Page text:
When lensing an amalgamation of haunting and precious memories and heartbreak, director Andrew Haigh and cinematographer Jamie D. Ramsay SASC wanted to avoid being too heavy handed with nostalgia, instead opting for a subtle and organic visual expression of reminiscence and relationships.

The script stood out as extraordinary to Jamie D. Ramsay SASC, a cinematographer who finds it “rare to come across a piece of literature in script form that excites you, feels fresh and unlike something you’ve seen before.” He was fascinated by exploring the way people deal posthumously with trauma. “It touched me because there’s a lot of emotion attached to the subject, especially for those who grew up feeling prejudice against homosexuality and uncomfortable to come out to their parents. That was a childhood trauma that stuck with Adam, coupled with the grief he experienced,” says Ramsay, speaking to us from the location of his next production.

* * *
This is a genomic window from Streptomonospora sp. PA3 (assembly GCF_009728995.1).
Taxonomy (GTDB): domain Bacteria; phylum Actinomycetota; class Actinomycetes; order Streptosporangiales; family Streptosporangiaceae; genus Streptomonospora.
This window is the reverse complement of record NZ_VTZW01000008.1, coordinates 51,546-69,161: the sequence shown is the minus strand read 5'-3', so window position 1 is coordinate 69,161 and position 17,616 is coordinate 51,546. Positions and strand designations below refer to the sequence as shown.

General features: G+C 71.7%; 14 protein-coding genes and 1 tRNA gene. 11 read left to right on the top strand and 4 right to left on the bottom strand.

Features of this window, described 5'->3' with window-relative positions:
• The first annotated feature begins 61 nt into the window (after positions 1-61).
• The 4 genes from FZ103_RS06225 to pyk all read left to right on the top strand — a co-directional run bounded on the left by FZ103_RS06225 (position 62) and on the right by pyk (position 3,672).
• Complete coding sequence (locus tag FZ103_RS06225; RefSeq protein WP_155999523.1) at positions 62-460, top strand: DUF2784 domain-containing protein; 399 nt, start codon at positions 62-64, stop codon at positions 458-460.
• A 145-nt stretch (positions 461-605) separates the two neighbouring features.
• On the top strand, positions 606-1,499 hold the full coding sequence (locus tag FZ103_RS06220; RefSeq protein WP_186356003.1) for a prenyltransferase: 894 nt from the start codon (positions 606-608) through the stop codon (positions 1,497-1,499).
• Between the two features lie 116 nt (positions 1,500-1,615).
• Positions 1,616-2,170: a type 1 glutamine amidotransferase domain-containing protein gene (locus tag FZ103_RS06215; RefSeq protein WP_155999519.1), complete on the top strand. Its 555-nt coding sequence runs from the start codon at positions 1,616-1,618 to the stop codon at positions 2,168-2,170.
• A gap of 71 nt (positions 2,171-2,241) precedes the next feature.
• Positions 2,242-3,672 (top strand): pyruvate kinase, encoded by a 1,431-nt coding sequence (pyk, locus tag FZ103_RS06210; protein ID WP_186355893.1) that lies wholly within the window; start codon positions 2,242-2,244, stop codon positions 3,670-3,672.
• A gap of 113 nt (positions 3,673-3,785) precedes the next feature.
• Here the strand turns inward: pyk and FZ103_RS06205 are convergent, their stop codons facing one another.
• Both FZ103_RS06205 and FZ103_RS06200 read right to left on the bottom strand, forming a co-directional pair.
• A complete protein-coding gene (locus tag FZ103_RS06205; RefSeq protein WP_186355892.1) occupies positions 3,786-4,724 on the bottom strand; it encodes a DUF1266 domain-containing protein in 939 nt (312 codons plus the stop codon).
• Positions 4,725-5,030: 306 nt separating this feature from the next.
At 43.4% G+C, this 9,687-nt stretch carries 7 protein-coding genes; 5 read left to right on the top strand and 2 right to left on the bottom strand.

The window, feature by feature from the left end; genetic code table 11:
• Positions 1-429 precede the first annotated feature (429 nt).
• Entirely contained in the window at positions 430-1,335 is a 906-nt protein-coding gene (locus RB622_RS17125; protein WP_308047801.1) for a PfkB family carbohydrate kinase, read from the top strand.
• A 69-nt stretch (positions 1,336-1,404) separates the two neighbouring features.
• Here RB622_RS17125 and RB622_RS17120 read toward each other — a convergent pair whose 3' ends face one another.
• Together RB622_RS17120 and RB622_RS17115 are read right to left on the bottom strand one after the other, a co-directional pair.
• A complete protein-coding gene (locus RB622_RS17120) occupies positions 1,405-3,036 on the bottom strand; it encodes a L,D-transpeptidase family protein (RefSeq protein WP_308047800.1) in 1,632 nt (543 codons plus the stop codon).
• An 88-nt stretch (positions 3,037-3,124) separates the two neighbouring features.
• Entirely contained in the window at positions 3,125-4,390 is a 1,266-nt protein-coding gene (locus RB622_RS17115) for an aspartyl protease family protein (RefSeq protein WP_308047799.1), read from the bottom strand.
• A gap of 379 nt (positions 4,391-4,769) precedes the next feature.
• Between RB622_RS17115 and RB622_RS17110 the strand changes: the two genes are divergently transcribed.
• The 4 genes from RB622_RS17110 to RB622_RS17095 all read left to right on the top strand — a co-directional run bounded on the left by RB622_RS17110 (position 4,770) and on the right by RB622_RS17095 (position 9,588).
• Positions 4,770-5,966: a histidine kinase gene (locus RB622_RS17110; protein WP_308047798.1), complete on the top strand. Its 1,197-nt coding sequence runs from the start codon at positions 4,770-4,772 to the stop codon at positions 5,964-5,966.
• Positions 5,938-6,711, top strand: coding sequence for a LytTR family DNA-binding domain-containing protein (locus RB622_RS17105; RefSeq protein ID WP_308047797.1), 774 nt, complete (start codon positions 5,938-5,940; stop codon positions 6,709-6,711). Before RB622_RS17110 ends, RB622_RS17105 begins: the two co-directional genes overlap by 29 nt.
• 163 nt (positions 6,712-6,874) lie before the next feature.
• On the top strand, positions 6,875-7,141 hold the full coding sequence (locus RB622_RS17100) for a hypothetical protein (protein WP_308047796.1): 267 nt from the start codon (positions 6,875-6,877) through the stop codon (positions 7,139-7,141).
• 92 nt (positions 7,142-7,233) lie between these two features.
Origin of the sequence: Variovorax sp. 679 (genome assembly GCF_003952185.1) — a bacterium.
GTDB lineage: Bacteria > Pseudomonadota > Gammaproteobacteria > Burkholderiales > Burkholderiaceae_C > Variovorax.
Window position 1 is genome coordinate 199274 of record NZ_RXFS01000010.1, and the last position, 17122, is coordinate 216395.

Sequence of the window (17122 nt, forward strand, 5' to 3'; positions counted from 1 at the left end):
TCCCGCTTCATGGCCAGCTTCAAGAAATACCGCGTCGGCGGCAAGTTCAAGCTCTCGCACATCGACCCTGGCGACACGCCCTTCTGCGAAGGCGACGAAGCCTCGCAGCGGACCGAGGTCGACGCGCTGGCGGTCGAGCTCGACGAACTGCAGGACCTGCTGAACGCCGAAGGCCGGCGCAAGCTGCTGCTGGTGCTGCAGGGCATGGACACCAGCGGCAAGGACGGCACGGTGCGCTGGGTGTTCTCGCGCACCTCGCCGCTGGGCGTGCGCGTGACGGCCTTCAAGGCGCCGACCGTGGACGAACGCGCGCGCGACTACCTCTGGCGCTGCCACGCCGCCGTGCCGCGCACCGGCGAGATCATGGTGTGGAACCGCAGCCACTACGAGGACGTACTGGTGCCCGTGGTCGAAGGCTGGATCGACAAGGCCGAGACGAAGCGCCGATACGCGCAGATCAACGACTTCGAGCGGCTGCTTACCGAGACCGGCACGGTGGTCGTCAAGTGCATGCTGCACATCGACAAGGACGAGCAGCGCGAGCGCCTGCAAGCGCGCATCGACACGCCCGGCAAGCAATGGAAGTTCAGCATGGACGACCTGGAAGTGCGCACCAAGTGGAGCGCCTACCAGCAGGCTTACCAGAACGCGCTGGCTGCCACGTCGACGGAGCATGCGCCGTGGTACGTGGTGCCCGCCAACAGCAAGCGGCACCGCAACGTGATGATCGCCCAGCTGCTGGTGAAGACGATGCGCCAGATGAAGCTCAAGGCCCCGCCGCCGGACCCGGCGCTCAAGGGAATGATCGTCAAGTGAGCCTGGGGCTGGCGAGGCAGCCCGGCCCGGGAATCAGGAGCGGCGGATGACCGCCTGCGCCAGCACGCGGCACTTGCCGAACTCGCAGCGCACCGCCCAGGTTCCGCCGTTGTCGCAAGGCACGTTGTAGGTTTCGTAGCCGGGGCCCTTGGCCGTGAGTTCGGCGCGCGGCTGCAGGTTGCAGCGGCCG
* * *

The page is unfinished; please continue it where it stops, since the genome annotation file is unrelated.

Read the whole article here.